The book of Matthew opens with a stylized genealogy of Jesus of Nazareth (Matthew 1:1-17). Matthew presents the list in three parts—from Abraham to David, from David to the captivity in Babylon, and from the captivity to Christ—each with fourteen generations. The genealogy is perfectly correct in every way.
What Matthew records is not Christ's biological ancestry but His legal one. Verse 16 gives the proof: "And Jacob begot Joseph the husband of Mary, of whom was born Jesus who is called Christ." It is Joseph's family tree! Remember, Christ was not begotten of Joseph but of the Holy Spirit. Legally, Christ could trace his ancestry back to David through his "father" Joseph, though He had not one drop of Joseph's—or Jehoiachin's—blood!
We must remember a major purpose of Matthew's gospel: to present Jesus of Nazareth as the Messiah to the Jews. The Jews were, and still are, very particular about genealogies. Anyone claiming to be the Messiah would have to present a bona fide, airtight ancestry back to David if he were to be taken seriously (see Psalm 110:1; Isaiah 9:6-7; Jeremiah 23:5-6; etc.). Matthew does just that in introducing Jesus in the first verses of his book.
Thus, Jesus, untainted by Jehoiachin's curse (Jeremiah 22:30), has a legal claim to the throne of David through His stepfather, Joseph. Such a thing was legally acceptable under Jewish law.
Richard T. Ritenbaugh
Matthew divides his genealogy into three groups of fourteen names. The first group begins with Abraham and ends with David. The second group begins with Solomon and ends with Jeconiah, the son of Josiah. The third group begins with Shealtiel and ends in Jesus Christ.
A comparison of Luke's list with Matthew's finds that Luke runs in the opposite direction, backwards, beginning with Jesus Christ and ending with Adam. Unlike Luke, Matthew includes four ladies in Jesus' line: Tamar, Rahab, Ruth, and Bathsheba. His genealogy thus contains the names of 42 men and four women, all of whom were ancestors of Jesus, but they varied considerably in personality, spirituality, and experience. Some of these people were heroes of faith, like Abraham, David, and Ruth. Some of them were ordinary personalities, like Ram and Nahshon, while others had spotted reputations, like Tamar and Rahab. Some were downright evil like Manasseh and Abijah. Two of the ladies were definitely Gentiles, and perhaps another was a Gentile, Tamar, because her name is not Israelitish. The fourth lady, Bathsheba, married a Gentile, Uriah the Hittite, and was probably considered by the Israelites to be Gentile by association as a result.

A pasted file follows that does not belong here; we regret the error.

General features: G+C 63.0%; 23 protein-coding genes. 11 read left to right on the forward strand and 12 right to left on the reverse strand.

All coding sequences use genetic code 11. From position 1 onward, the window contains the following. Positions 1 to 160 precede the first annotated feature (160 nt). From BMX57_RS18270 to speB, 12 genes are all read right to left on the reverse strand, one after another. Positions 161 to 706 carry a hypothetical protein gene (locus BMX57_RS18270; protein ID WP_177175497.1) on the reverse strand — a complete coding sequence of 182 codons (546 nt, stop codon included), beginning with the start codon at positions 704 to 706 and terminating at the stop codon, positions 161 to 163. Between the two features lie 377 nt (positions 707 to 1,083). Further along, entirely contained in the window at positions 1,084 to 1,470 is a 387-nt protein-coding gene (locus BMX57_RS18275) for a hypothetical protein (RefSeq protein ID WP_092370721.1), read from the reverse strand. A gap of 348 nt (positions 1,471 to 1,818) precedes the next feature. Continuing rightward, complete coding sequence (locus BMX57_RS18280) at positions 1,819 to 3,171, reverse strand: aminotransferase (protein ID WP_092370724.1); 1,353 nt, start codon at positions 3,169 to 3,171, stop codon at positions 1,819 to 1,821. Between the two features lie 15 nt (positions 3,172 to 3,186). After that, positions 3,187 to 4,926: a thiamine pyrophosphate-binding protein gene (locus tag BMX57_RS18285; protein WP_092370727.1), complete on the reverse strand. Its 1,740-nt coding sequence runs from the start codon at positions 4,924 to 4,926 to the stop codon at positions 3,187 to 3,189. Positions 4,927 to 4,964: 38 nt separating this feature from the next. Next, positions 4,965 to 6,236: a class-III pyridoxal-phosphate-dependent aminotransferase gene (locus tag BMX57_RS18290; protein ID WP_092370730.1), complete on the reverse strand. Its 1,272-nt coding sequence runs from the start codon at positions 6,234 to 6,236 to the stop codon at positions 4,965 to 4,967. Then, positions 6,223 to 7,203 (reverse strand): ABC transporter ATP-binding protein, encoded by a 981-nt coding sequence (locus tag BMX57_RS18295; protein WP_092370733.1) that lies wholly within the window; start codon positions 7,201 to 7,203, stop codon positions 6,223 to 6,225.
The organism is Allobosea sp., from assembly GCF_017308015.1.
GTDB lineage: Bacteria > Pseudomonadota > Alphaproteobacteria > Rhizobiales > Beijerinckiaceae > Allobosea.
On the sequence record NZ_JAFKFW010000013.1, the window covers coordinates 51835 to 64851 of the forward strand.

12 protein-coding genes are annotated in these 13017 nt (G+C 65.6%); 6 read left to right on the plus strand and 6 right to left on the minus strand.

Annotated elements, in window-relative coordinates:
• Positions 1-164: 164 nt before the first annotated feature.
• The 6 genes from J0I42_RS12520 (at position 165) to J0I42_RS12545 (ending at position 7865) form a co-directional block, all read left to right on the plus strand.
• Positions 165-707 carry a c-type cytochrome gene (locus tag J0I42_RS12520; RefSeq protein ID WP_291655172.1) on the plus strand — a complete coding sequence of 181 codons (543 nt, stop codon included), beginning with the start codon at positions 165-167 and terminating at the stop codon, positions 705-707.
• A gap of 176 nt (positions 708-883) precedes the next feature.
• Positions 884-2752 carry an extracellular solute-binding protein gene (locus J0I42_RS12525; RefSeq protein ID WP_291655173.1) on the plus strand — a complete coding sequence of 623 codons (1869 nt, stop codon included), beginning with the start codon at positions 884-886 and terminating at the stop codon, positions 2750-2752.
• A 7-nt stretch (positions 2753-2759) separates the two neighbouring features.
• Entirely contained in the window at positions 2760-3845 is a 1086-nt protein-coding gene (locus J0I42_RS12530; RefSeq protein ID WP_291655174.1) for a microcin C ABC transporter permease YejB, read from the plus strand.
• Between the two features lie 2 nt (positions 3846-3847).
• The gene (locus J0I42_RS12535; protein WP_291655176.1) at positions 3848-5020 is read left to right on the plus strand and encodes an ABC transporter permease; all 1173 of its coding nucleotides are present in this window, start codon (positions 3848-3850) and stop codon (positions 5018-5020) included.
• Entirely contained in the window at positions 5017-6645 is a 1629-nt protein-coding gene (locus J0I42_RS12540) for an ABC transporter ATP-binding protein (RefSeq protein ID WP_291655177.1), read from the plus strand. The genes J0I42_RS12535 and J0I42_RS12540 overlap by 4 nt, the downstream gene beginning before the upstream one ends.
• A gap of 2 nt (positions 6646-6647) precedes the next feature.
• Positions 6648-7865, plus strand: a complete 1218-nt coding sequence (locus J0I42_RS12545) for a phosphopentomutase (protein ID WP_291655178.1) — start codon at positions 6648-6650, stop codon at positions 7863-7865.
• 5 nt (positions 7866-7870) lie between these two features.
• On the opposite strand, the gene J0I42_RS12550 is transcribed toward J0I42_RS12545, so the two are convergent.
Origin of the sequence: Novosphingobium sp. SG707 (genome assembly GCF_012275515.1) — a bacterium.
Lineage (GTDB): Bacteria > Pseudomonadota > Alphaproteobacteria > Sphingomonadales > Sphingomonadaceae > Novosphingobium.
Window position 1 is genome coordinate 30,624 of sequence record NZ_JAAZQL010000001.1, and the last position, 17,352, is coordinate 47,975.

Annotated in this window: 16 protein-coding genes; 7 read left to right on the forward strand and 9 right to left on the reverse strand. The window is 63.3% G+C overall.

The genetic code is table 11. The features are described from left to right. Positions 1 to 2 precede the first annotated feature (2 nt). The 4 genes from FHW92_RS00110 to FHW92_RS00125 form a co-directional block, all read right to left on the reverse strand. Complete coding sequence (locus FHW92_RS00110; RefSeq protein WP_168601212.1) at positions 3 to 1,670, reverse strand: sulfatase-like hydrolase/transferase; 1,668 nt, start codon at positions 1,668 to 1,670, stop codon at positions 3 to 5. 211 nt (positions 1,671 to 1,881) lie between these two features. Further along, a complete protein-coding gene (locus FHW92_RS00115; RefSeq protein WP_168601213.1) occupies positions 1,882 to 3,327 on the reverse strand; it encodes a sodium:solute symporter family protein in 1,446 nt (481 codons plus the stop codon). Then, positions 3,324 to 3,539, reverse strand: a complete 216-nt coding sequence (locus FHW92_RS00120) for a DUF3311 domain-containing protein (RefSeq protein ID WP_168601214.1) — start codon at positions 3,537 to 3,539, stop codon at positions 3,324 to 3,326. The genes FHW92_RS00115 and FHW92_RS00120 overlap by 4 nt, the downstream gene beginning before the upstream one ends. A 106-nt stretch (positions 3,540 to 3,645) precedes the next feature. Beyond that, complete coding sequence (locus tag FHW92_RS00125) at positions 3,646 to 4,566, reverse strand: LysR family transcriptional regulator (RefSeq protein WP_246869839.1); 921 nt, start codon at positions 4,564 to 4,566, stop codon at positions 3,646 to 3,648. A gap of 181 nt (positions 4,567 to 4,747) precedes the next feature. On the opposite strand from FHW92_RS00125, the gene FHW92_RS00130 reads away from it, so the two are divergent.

God is showing us that He is not limited by human imperfections. To carry out His will, He can work through anybody He desires, even the shady characters in the ancestry of our Lord and Savior Jesus Christ.
John W. Ritenbaugh
Why Three Kings Are Missing From Matthew 1
Was Jesus a Jew (Matthew 1:1-16)?
The word "Jew" is a shortened form of the old English word "Judean," referring to the descendants of the patriarch Judah, one of the twelve progenitors of the tribes of Israel. In the New Testament genealogies, both Jesus' mother Mary and His stepfather Joseph are listed as descendants of Judah, through the line of David (Matthew 1; Luke 3). Jesus was not only a descendant of Judah, a Jew, but He was also of the Davidic, kingly line of Judah. Several verses refer to Jesus as "Son of David" (e.g., Matthew 15:22; 21:9; Mark 10:47).
God inspired the apostle Paul to write: "For it is evident that our Lord arose from Judah" (Hebrews 7:14). In Revelation 5:5, one of the twenty-four elders calls Jesus "the Lion of the tribe of Judah." Long before His birth, it was prophesied that Shiloh—the Messiah, the Prince of Peace—would come from the tribe of Judah (Genesis 49:10).
In His conversation with the woman at the well, Jesus says, "You [Samaritans] worship what you do not know; we [Jews] know what we worship, for salvation is of the Jews" (John 4:22). Jesus uses the pronoun "we," clearly including Himself among the Jews. The Jews, however, rejected Him, as John 1:11 says, "He came to His own, and His own did not receive Him."
Paul speaks of God "sending His own Son in the likeness of sinful flesh" (Romans 8:3). Christ took on the flesh and blood of His physical parent Mary (Hebrews 2:14). Jesus was born as a human being by a divine begettal into the nation, area, and family of Judah. Yes, Jesus certainly was a Jew!
Why Does Jesus Have Two Different Genealogies (Matthew 1:1-16; Luke 3:23-38)?
Other Forerunner Commentary entries containing Matthew 1:2:
1 Chronicles 22:10